I have freedoms I never used to have. I don't have to think twice about eating dessert at a friend's house after dinner. I don't have to package my own foods when I'm at a sporting event. I can miss a workout without being riddled in guilt, wondering how I can make up that lost time.
I sleep in when I feel my body needs it.
I aim to workout 4-5 days a week but cap it at 20 minutes so I don't burn out. And I'm ok with that.
My clients no longer feel pressure to reach a level of fitness I had reached. Because it's not necessary. And I no longer have the mindset that you need to push the body until it can't handle anything more.
Now here comes the other side of that coin.
I do believe in living outside the comfort zone. I do believe in pushing the body to find more strength and endurance. I love the concept of growing and learning every single day. I believe if you stay in a state of comfort and security either within the body or within life, that we become stagnant and miss out on incredible opportunities to evolve. Yes I like to lift really heavy weights and challenge myself when I work out. Yes, sometimes when I go for a run I sprint at the end until I can no longer breathe. Sometimes I have the energy. Sometimes that energy comes from heartache or anger. Sometimes that energy comes from me wanting to prove to myself that I am strong and capable.
But do you know what I hold above those beliefs?
The belief that the body is smarter than we are, and we need to listen to it and honour it.
When I work with my clients now, I listen to their goals, we deem what's realistic in their life and I create workouts for them that are quick, challenging, flexible and efficient. No fillers, no hour long sessions...because I won't ask of them what I wouldn't ask of myself. (The exception perhaps being sport specific training)
If I'm coming down with a cold, I rest my body so that it can focus on healing.
If I'm extra stressed out, I move harder and faster because I know the extra hormones need a release before they build and create inflammation, anxiety, anger and other imbalances within my body. But then I balance that out by ensuring I meditate a bit longer, or add in a yoga session, so my body also can relax and repair.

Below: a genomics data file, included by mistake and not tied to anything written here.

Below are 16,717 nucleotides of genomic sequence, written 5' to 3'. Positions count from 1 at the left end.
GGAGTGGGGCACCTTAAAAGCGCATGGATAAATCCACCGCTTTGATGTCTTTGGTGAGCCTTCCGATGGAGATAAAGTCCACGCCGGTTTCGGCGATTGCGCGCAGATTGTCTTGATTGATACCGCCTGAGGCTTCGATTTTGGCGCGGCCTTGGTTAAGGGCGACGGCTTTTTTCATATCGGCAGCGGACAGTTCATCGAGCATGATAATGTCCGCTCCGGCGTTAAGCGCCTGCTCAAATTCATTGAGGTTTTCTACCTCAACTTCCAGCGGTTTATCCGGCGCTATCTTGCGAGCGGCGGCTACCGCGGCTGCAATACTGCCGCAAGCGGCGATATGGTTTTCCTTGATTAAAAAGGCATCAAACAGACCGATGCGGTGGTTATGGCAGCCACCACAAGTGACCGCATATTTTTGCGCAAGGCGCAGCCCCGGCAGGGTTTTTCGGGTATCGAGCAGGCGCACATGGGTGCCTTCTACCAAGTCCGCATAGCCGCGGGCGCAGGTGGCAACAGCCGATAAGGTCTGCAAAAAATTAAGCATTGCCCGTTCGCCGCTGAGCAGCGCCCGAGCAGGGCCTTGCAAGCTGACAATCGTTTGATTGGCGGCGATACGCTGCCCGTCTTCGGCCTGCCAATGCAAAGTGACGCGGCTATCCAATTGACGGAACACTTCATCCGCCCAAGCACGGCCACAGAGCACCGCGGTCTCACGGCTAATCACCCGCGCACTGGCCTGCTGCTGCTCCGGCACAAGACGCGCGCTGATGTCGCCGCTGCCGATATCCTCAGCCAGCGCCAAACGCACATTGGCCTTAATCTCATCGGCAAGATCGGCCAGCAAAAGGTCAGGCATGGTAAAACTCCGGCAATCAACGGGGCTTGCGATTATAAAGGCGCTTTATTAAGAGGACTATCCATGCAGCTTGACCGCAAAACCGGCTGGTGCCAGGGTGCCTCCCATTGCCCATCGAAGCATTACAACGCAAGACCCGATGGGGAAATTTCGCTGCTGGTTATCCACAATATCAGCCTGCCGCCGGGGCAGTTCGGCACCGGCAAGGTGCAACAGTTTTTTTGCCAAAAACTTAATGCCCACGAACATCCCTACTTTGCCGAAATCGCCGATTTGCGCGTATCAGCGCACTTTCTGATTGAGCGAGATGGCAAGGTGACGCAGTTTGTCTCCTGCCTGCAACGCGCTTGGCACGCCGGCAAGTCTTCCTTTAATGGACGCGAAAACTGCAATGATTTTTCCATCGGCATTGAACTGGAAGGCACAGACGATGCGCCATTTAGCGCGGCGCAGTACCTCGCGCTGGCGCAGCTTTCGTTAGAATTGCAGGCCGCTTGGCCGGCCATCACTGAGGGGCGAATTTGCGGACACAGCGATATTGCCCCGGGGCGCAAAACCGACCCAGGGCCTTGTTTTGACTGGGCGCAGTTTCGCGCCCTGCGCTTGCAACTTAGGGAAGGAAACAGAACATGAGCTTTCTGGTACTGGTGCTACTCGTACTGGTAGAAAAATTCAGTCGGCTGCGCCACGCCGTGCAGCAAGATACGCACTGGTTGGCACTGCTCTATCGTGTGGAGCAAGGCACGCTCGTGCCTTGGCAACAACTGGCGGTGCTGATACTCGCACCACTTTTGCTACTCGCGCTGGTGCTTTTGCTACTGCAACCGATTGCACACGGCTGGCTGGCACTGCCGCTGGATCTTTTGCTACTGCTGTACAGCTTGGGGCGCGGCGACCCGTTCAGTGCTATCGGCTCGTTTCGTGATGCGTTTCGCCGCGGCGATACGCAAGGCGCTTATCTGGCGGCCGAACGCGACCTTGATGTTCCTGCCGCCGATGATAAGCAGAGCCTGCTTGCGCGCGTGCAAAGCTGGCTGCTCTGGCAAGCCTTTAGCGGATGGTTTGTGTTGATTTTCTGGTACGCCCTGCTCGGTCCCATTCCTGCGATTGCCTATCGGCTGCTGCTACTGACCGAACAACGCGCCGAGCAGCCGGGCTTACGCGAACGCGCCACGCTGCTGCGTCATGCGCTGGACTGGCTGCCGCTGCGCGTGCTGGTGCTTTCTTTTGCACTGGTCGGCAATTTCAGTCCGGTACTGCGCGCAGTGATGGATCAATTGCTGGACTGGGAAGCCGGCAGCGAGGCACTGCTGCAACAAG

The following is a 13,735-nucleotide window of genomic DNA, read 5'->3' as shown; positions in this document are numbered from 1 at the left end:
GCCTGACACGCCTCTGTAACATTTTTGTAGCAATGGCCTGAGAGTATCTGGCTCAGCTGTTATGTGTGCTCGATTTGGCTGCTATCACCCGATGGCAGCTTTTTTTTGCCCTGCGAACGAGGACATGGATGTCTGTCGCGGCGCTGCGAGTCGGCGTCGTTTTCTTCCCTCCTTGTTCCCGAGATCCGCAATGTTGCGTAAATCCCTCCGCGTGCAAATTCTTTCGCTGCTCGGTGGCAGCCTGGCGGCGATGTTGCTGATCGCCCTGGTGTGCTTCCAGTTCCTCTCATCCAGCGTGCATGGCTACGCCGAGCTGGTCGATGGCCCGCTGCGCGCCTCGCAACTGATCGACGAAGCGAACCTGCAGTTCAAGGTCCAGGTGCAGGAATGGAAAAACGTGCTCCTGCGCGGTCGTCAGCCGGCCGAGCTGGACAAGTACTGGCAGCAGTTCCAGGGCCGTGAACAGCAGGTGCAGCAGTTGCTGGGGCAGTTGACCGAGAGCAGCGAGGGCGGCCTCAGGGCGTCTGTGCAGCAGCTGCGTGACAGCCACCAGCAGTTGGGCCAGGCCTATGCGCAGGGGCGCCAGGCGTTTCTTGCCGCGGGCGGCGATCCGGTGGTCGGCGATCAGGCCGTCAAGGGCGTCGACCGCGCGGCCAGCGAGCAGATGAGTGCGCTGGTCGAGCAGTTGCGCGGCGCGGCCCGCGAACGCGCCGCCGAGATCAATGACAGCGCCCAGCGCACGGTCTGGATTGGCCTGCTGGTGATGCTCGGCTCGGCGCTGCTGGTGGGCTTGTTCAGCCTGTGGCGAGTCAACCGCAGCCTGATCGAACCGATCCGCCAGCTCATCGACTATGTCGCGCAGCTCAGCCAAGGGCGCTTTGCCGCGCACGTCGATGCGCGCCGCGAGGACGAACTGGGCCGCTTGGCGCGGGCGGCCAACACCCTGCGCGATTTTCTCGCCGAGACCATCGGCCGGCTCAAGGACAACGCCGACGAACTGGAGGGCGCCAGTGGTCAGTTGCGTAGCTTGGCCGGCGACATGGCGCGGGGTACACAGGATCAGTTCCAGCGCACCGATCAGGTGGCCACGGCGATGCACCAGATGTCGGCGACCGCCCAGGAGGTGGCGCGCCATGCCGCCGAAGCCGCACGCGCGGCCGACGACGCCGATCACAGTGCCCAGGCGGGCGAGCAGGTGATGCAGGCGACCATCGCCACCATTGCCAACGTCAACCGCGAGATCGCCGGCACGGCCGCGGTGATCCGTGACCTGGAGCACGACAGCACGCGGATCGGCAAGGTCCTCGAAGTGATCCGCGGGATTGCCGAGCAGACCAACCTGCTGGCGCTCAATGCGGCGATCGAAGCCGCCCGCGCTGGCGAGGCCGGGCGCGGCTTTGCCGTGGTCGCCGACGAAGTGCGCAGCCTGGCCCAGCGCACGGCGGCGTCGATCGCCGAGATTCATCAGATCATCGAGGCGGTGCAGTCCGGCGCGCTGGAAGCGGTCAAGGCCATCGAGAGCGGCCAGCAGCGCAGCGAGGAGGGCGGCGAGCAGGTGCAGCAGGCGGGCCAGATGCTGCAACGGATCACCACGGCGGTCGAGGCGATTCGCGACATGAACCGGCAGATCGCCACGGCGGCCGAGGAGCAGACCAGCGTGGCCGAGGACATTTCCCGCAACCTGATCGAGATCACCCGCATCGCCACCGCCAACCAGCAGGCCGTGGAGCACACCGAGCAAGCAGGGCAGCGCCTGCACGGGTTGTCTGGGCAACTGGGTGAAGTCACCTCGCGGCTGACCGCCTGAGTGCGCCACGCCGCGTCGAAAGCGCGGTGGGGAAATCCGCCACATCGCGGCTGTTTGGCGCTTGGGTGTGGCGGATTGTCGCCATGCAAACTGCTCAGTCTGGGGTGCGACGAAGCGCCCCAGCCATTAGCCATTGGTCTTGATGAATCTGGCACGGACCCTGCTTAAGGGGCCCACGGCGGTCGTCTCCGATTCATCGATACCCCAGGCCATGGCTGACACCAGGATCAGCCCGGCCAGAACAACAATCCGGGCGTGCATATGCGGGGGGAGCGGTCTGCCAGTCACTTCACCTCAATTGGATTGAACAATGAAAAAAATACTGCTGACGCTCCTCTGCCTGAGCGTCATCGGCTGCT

I workout hard to thank my body and to remind it of it's capability. But I also tone down my workouts, moving slower and lighter if I feel this is what my body is asking of me. And in learning to do this, my body has given me exactly what I need from it - energy, strength, endurance and also health and reliability. Many months ago I attended a Bootcamp in Toronto from an (Instagram) famous trainer. While I was amongst one of the oldest in the group, and I was a bit uncertain of what I could do because I have cut my workouts back so much....I killed it. I absolutely killed that workout and I was so proud. I never stopped when most others needed a break. I didn't feel defeated when others weren't sure they could make it through. I felt strong and capable, and while, yes, it was challenging, I was so proud of what my body did for me. Because I have been gentle with it when I have needed to, and pushed it when I felt it was asking me to.
My point is this.
There is no honour in pushing your body to sickness and depleting yourself just to get in one more workout (yes, this used to be me!)
Learn to speak and listen to your body. Honour it. Nurture it. Love it. Heed it's signals and push it when it feels ready and willing.
And in establishing such a relationship with it, you will find so much freedom.
My goal is to bring you quick, efficient and easy to implement workout and healthy food ideas to make your life easier without sacrificing your well-being. Keep an eye out on my Facebook or Instagram pages for more